Sunday, 25 November 2012

World Cinema: Distinctive Visual Features

In my continuing goal to become a better teacher, I am putting up more exam answers to help students to see how to structure an argument and refer in detail to a text.

This is an example of an answer for Section A of the A2 Film Studies examSection A covers world cinema and there is a focus on urban stories and how they deal with issues of power, poverty and conflict.  The films looked at are City of God, La Haine and Tsotsi.

Check out my answer on social and political context here. 

This answer is on visual features of the films studied.

What are the distinctive visual features of the world cinema films you have studied?

World cinema films are often positioned as art house films and therefore their visual styles can be very different from their Hollywood counterparts.  However in the case of some world cinema films such as City of God, there are elements of the visual style that could be aimed at a much wider audience.  The three films studied, City of God, La Haine and Tsotsi all have very different visual styles but they are also all devised in ways that emphasise the realism of the representations on screen.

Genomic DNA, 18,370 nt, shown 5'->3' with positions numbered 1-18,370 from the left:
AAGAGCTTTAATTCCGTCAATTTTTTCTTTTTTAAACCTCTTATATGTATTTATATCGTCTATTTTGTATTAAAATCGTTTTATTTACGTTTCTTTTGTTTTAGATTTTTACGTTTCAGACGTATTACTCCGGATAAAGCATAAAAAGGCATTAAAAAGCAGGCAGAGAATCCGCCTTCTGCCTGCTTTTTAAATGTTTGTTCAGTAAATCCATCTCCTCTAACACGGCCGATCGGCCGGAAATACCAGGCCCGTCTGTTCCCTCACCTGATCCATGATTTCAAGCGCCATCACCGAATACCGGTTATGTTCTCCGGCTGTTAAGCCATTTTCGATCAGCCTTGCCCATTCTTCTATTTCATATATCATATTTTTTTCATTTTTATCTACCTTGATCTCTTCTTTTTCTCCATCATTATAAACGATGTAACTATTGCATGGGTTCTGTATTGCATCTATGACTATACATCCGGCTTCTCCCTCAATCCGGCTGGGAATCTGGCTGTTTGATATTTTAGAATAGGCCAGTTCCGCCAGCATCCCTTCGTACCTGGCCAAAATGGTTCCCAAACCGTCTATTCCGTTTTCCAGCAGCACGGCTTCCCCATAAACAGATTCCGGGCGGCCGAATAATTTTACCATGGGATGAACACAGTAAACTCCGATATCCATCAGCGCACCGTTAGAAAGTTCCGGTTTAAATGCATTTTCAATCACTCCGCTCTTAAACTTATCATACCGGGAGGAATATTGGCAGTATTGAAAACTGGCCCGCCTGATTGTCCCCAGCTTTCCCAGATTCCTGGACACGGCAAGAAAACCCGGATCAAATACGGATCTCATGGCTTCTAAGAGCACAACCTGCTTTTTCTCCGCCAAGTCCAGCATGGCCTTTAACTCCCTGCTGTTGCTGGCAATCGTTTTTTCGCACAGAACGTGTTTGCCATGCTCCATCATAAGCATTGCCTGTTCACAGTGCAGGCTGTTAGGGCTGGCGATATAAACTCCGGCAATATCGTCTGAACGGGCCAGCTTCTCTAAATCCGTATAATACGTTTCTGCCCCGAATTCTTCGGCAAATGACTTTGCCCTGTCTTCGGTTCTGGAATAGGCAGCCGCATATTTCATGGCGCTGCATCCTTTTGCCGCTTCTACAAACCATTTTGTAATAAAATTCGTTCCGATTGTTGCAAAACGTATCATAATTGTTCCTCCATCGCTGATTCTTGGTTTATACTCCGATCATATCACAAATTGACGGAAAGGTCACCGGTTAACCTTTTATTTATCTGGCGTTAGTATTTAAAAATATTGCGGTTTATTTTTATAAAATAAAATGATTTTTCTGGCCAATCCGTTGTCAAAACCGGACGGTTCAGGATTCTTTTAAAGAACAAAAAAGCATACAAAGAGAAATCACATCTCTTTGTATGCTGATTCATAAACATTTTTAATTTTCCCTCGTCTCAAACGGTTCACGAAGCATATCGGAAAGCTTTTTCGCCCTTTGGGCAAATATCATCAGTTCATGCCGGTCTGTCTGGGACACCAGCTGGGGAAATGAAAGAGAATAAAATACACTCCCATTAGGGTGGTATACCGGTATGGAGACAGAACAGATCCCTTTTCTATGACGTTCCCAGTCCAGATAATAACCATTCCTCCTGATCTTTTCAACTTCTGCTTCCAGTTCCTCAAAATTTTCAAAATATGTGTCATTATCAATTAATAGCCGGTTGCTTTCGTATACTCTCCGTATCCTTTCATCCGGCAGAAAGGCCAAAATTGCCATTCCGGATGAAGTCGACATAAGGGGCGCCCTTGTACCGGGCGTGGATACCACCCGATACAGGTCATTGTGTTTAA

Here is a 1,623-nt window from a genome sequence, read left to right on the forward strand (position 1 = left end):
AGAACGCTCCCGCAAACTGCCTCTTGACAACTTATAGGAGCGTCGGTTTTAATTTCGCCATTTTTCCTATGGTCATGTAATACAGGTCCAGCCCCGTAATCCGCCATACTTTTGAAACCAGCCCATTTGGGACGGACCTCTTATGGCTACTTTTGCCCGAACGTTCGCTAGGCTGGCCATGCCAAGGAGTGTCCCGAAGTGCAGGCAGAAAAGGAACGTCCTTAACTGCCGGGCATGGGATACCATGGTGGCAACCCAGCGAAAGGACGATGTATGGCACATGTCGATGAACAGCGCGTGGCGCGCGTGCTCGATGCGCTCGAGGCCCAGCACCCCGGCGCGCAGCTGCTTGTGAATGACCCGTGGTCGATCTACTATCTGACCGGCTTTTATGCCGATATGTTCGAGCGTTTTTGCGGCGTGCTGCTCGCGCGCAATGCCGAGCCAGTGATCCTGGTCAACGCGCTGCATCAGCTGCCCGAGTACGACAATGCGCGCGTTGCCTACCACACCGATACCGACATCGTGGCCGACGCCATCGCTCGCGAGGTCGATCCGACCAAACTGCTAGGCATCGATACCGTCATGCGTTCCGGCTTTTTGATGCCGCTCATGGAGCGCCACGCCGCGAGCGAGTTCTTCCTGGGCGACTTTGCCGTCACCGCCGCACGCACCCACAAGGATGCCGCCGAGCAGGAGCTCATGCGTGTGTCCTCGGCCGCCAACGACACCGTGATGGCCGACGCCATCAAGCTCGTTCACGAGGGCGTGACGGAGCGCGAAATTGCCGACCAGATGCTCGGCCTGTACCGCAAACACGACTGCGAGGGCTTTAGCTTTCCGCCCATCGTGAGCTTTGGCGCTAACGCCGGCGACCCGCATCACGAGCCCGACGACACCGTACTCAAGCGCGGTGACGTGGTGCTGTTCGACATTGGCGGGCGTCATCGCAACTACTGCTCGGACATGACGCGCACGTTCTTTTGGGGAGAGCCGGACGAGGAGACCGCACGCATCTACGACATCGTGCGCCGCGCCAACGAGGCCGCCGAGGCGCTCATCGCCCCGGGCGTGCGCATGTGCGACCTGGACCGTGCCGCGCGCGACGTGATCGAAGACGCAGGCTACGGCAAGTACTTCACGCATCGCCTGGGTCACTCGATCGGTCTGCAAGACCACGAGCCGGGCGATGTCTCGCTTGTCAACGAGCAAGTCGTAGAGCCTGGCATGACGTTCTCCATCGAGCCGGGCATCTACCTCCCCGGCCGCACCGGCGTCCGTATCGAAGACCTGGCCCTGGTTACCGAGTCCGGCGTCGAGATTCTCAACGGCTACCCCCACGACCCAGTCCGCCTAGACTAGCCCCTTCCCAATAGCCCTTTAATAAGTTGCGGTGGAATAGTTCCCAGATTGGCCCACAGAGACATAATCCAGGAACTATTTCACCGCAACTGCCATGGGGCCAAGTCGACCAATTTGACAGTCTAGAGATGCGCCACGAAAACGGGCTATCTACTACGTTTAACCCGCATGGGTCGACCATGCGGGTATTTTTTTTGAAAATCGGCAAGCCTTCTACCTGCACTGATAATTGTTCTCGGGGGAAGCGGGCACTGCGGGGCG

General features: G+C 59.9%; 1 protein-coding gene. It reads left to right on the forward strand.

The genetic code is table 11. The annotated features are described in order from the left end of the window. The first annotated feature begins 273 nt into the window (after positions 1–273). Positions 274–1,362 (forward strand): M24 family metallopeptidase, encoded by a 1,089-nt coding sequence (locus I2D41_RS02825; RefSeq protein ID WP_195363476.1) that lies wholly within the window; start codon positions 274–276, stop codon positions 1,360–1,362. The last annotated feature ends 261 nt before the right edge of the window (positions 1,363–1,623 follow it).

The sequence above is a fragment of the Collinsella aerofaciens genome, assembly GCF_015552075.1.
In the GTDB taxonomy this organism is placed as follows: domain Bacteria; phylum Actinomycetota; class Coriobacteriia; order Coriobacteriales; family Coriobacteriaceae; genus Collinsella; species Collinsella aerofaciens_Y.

City of God and La Haine have very different visual styles.  Both use the mise-en-scene of real locations to add to the realism of the films.  In City of God, the filmmakers chose to shoot in the real Brazilian favelas that are depicted in the film.  This adds to the realism and the choice to use many non-professional actors also aids this.  The film looks in many ways like a documentary with its real locations, lack of recognisable star faces and also the cinematography that captures the scenes.  The favelas are very unfamiliar to global audiences and the striking poverty including endless grey concrete and shanty style huts, skinny animals wandering around and the electricity wires that hang precariously in many shots all increase the sense of hardship that the inhabitants face.  The characters’ clothes are similarly torn and raggedy and Benny’s desire to get new clothes after earning more money through drug dealing reflects his desire to break free of the poverty of the slums.